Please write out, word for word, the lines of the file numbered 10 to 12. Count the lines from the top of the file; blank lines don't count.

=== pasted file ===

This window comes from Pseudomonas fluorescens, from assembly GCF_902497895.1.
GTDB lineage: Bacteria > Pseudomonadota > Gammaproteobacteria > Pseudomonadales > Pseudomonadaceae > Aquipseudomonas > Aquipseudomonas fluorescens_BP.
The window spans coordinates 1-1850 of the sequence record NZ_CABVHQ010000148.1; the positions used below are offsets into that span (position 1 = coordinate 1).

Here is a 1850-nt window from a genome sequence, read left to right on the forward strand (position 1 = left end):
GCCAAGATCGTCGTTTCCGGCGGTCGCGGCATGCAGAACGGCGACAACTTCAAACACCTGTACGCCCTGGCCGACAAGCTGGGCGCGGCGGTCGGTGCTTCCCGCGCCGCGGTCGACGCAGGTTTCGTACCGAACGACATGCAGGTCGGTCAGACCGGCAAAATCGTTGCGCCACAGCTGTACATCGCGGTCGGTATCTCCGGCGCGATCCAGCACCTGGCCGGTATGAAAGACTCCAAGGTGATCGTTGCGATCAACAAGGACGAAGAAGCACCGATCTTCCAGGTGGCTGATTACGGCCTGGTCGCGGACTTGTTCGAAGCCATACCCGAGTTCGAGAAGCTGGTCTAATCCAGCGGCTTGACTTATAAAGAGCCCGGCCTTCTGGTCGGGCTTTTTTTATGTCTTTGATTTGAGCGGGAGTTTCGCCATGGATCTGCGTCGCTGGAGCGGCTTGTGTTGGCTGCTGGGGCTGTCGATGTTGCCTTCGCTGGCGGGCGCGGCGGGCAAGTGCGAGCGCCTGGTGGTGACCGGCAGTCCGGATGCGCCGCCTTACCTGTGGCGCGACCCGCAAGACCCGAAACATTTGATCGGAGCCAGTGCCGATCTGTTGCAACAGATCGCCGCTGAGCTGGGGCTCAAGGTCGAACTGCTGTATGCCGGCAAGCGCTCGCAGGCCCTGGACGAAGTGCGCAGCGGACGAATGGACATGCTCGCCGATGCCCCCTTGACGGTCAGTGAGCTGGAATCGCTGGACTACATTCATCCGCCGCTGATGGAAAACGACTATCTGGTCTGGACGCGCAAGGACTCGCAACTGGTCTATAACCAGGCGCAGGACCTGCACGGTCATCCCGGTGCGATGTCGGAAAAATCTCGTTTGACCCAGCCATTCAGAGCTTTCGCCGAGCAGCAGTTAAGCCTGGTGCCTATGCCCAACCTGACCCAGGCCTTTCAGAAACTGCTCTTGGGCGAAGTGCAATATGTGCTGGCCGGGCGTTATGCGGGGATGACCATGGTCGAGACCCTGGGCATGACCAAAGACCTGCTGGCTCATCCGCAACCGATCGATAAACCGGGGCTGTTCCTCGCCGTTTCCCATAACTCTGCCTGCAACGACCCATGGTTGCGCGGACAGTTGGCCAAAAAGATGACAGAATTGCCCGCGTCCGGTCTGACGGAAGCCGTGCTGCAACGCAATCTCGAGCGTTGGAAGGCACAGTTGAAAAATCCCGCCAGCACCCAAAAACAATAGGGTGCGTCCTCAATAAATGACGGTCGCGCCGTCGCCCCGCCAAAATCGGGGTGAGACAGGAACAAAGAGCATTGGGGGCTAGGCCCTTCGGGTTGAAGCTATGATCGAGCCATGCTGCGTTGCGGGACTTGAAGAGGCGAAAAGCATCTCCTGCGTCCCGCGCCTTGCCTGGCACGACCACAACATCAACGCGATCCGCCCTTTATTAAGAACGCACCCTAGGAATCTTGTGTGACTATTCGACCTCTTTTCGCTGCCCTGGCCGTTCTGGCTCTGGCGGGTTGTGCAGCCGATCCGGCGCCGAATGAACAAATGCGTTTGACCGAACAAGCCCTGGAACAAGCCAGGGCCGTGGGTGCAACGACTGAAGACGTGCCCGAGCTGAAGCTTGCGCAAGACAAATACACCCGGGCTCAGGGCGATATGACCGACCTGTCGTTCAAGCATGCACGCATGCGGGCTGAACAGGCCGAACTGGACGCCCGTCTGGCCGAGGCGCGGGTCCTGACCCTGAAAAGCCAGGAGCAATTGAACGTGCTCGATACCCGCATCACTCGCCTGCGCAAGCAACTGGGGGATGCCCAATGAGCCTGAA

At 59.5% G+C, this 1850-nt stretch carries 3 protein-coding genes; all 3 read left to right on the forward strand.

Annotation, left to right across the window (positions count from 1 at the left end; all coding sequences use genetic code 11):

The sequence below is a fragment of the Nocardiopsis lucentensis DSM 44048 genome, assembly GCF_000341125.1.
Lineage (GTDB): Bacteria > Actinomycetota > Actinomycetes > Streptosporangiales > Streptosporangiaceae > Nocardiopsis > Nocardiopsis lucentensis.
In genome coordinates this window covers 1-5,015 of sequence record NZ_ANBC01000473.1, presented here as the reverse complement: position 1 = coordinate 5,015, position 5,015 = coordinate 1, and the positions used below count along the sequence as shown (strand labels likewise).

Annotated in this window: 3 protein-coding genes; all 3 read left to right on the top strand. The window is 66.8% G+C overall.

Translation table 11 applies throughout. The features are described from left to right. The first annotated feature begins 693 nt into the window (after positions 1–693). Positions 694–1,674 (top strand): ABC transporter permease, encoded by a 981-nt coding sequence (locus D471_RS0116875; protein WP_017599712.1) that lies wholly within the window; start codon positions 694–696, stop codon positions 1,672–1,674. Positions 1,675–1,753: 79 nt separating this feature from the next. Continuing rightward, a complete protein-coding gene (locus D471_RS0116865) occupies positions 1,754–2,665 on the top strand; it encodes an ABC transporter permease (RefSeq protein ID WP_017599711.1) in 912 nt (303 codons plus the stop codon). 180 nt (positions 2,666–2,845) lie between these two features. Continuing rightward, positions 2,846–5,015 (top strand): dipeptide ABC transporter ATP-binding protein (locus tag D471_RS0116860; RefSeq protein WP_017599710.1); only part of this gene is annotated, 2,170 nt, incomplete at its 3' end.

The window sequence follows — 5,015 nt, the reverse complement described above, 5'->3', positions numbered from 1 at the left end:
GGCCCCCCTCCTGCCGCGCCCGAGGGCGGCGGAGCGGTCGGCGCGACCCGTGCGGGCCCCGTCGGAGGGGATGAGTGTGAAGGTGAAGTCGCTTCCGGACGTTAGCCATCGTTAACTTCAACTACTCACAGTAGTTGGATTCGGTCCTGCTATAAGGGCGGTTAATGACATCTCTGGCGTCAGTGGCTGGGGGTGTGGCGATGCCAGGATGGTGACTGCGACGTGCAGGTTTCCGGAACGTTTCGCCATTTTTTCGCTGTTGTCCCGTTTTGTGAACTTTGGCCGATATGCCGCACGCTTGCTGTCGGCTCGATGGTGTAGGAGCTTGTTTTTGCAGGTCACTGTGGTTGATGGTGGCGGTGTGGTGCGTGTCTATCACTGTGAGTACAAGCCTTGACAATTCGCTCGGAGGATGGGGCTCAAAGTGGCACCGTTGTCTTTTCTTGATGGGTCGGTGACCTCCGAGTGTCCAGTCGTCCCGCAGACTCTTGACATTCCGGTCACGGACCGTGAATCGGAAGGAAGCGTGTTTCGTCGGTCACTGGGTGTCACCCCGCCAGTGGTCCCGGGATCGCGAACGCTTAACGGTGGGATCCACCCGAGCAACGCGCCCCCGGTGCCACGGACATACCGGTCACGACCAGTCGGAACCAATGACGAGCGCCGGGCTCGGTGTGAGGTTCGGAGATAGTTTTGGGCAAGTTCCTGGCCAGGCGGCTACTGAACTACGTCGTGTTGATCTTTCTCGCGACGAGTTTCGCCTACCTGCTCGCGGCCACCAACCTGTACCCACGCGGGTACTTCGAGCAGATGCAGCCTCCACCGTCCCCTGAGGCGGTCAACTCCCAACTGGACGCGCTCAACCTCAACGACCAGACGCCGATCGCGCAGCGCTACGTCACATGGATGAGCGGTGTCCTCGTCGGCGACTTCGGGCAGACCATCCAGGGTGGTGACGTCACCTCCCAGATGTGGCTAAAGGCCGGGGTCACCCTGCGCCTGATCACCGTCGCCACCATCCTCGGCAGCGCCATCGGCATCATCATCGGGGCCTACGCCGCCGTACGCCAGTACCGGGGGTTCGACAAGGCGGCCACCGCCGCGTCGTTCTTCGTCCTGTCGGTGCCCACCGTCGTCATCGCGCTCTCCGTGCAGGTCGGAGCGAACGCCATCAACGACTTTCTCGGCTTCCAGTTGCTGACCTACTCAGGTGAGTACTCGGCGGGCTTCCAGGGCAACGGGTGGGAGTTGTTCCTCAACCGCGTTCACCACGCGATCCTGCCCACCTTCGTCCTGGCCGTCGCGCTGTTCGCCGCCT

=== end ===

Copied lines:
In genome coordinates this window covers 1-5,015 of sequence record NZ_ANBC01000473.1, presented here as the reverse complement: position 1 = coordinate 5,015, position 5,015 = coordinate 1, and the positions used below count along the sequence as shown (strand labels likewise).

Annotated in this window: 3 protein-coding genes; all 3 read left to right on the top strand. The window is 66.8% G+C overall.

Translation table 11 applies throughout. The features are described from left to right. The first annotated feature begins 693 nt into the window (after positions 1–693). Positions 694–1,674 (top strand): ABC transporter permease, encoded by a 981-nt coding sequence (locus D471_RS0116875; protein WP_017599712.1) that lies wholly within the window; start codon positions 694–696, stop codon positions 1,672–1,674. Positions 1,675–1,753: 79 nt separating this feature from the next. Continuing rightward, a complete protein-coding gene (locus D471_RS0116865) occupies positions 1,754–2,665 on the top strand; it encodes an ABC transporter permease (RefSeq protein ID WP_017599711.1) in 912 nt (303 codons plus the stop codon). 180 nt (positions 2,666–2,845) lie between these two features. Continuing rightward, positions 2,846–5,015 (top strand): dipeptide ABC transporter ATP-binding protein (locus tag D471_RS0116860; RefSeq protein WP_017599710.1); only part of this gene is annotated, 2,170 nt, incomplete at its 3' end.